Matthew F. Jacobs. Imagining the Middle East: The Building of an American Foreign Policy, 1918-1967. Chapel Hill: University of North Carolina Press, 2011. 317 pp. $39.95 (cloth), ISBN 978-0-8078-3488-6.
Reviewed by Richard Jackson (The National Centre for Peace and Conflict Studies)
Published on H-Empire (September, 2012)
Commissioned by Charles V. Reed
In the study of empire, the way in which systems of knowledge production are required to guide decision makers and bureaucrats frequently comes second to analyses of the exercise of military and economic power. This is surprising given that knowledge production is inextricably entwined with the exercise of all other forms of power, and that empires rely as much on cultural and ideological power--"soft power"--as they do on material or "hard" forms of power. In Imagining the Middle East, Matthew F. Jacobs provides an interesting and quite informative analysis of the construction and evolution of the knowledge production system that has been central to American imperial policy in the Middle East over the past one hundred years and remains so today, even if he does not frame his study in such theoretical terms.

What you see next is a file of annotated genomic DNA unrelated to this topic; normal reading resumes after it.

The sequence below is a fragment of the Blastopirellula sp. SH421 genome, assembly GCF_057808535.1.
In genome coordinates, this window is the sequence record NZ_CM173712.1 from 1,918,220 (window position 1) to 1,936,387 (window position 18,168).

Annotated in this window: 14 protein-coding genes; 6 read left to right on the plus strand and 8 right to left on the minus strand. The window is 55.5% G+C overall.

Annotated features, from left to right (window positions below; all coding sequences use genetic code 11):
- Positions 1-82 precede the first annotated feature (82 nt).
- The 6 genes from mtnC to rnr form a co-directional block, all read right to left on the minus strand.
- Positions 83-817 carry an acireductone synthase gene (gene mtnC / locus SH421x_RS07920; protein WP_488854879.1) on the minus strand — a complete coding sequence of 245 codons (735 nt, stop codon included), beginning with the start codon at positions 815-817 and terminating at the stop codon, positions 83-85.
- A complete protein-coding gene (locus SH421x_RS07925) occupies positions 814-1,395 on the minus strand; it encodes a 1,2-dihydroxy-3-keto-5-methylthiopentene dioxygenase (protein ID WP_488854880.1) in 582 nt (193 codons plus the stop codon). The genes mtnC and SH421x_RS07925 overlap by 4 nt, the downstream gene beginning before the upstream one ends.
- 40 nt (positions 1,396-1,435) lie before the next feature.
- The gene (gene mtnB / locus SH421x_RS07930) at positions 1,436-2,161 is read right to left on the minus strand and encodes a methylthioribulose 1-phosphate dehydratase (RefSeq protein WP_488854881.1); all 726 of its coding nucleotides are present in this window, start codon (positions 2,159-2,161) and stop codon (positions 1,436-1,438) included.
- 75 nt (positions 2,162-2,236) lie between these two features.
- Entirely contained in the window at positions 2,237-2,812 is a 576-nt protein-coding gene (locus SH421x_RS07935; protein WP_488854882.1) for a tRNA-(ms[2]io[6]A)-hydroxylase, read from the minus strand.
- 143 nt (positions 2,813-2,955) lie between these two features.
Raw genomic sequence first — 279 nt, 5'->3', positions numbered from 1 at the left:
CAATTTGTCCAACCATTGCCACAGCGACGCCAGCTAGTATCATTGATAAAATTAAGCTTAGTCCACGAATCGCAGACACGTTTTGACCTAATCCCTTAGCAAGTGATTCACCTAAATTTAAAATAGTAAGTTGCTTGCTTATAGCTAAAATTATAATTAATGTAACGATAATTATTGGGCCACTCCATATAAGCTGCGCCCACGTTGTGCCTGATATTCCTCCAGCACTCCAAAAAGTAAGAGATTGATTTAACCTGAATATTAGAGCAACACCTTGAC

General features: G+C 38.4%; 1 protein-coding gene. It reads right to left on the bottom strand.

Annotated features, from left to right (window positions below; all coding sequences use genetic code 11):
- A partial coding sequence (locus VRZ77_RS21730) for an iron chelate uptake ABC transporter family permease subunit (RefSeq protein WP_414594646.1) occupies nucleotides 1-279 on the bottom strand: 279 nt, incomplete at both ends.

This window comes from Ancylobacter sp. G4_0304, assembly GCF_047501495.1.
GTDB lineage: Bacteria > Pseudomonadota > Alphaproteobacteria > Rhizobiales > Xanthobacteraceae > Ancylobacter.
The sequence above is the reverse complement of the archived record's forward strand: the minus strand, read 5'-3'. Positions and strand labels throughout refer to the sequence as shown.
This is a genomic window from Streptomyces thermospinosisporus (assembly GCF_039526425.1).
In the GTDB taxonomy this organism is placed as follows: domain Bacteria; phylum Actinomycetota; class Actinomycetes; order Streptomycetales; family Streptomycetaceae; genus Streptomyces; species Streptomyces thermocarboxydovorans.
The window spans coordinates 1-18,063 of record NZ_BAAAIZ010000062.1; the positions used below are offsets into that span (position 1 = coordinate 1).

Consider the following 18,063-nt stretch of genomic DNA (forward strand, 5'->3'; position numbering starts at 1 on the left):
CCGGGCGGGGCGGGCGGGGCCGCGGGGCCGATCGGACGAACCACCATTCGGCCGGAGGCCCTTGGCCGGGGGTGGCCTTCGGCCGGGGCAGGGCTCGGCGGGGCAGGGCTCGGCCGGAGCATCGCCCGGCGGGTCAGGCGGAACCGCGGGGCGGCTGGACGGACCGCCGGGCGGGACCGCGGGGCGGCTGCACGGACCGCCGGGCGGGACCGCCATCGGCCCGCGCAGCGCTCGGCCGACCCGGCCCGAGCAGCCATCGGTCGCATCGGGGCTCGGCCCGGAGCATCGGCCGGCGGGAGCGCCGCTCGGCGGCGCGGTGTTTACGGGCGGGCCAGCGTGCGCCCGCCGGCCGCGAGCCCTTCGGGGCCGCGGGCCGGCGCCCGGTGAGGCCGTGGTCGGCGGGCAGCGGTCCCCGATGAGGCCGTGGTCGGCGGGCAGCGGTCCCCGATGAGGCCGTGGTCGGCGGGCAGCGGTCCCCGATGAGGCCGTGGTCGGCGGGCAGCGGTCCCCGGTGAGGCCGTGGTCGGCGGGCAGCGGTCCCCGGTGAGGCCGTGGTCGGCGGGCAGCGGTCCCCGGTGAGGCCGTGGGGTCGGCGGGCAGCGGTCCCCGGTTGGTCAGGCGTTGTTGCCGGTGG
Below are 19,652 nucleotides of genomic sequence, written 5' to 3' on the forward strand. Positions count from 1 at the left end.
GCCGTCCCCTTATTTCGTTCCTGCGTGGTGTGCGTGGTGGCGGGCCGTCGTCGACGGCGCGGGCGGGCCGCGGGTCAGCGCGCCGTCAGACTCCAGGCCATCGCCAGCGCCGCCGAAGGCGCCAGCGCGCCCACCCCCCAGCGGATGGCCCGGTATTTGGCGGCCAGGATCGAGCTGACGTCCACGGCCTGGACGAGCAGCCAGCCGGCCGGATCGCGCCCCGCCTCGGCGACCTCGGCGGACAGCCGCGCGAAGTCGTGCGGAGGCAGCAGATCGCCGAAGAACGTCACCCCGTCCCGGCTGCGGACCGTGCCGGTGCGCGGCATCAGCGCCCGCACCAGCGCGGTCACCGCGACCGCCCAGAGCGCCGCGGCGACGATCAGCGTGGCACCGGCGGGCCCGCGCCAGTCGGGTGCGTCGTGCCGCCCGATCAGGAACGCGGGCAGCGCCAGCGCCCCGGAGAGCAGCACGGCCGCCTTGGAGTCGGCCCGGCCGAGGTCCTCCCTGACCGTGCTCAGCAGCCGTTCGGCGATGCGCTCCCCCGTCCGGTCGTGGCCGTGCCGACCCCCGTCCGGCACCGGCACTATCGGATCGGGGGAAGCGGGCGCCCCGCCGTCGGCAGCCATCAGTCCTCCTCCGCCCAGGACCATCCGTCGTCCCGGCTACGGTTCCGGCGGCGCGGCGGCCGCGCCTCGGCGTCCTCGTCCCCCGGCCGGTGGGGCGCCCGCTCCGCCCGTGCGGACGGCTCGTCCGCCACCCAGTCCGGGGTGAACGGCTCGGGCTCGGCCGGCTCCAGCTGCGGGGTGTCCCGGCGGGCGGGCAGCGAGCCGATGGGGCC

In the book, Jacobs describes the ways in which an informal network of academics, businessmen, government officials, journalists, and others interested in the Middle East and concerned about growing American involvement in the region started to coalesce into an identifiable group after World War I. Their aim was to guide and shape American foreign policy toward the region with policy advice based on systematic academic study and research of the region and its peoples. He goes on to describe the evolution of this network over the next fifty or so years in terms of its key individuals, groups, and organizations; its central relationships and processes; its influence; and the main phases of its evolution. More important, he explains and dissects some of the key ideas and imaginative frames produced by this network for policymakers, the central debates and points of contention between different factions within it, and the evolution of some of the imaginative frames about the Middle East over the decades. For example, he describes the Orientalist roots of the early imaginings of the Middle East, as well as later intellectual contests between different parts of the network over the nature and potential threat posed by political Islam, and the costs to American interests of supporting Israel.